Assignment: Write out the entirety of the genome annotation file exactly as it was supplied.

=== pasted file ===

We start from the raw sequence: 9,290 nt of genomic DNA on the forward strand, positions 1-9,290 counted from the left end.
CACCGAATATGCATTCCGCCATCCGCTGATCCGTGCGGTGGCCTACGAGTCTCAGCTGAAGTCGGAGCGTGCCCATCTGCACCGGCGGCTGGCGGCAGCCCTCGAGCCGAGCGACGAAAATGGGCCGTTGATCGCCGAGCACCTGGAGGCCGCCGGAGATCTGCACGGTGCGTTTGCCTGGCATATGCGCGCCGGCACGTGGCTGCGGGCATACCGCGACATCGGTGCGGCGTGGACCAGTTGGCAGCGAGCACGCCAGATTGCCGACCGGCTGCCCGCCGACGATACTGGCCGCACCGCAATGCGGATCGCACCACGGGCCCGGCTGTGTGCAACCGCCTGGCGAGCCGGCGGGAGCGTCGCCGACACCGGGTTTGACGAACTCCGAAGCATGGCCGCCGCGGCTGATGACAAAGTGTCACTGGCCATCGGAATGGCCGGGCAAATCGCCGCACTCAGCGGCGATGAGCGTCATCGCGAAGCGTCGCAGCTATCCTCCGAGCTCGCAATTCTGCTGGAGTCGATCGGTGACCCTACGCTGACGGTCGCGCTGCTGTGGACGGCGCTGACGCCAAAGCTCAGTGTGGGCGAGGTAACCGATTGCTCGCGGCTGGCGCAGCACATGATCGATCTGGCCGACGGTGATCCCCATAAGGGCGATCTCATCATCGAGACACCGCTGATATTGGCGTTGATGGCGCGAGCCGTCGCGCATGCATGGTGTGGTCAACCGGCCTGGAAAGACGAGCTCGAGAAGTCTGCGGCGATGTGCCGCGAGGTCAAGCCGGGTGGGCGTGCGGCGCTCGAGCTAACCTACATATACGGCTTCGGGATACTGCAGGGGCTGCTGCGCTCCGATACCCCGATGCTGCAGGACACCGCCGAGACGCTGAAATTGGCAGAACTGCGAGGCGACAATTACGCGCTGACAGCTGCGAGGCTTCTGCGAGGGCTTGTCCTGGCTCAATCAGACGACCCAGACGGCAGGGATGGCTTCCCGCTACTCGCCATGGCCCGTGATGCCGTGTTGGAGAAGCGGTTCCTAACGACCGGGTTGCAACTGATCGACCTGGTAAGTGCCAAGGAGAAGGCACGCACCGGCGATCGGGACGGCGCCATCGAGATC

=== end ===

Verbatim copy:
We start from the raw sequence: 9,290 nt of genomic DNA on the forward strand, positions 1-9,290 counted from the left end.
CACCGAATATGCATTCCGCCATCCGCTGATCCGTGCGGTGGCCTACGAGTCTCAGCTGAAGTCGGAGCGTGCCCATCTGCACCGGCGGCTGGCGGCAGCCCTCGAGCCGAGCGACGAAAATGGGCCGTTGATCGCCGAGCACCTGGAGGCCGCCGGAGATCTGCACGGTGCGTTTGCCTGGCATATGCGCGCCGGCACGTGGCTGCGGGCATACCGCGACATCGGTGCGGCGTGGACCAGTTGGCAGCGAGCACGCCAGATTGCCGACCGGCTGCCCGCCGACGATACTGGCCGCACCGCAATGCGGATCGCACCACGGGCCCGGCTGTGTGCAACCGCCTGGCGAGCCGGCGGGAGCGTCGCCGACACCGGGTTTGACGAACTCCGAAGCATGGCCGCCGCGGCTGATGACAAAGTGTCACTGGCCATCGGAATGGCCGGGCAAATCGCCGCACTCAGCGGCGATGAGCGTCATCGCGAAGCGTCGCAGCTATCCTCCGAGCTCGCAATTCTGCTGGAGTCGATCGGTGACCCTACGCTGACGGTCGCGCTGCTGTGGACGGCGCTGACGCCAAAGCTCAGTGTGGGCGAGGTAACCGATTGCTCGCGGCTGGCGCAGCACATGATCGATCTGGCCGACGGTGATCCCCATAAGGGCGATCTCATCATCGAGACACCGCTGATATTGGCGTTGATGGCGCGAGCCGTCGCGCATGCATGGTGTGGTCAACCGGCCTGGAAAGACGAGCTCGAGAAGTCTGCGGCGATGTGCCGCGAGGTCAAGCCGGGTGGGCGTGCGGCGCTCGAGCTAACCTACATATACGGCTTCGGGATACTGCAGGGGCTGCTGCGCTCCGATACCCCGATGCTGCAGGACACCGCCGAGACGCTGAAATTGGCAGAACTGCGAGGCGACAATTACGCGCTGACAGCTGCGAGGCTTCTGCGAGGGCTTGTCCTGGCTCAATCAGACGACCCAGACGGCAGGGATGGCTTCCCGCTACTCGCCATGGCCCGTGATGCCGTGTTGGAGAAGCGGTTCCTAACGACCGGGTTGCAACTGATCGACCTGGTAAGTGCCAAGGAGAAGGCACGCACCGGCGATCGGGACGGCGCCATCGAGATC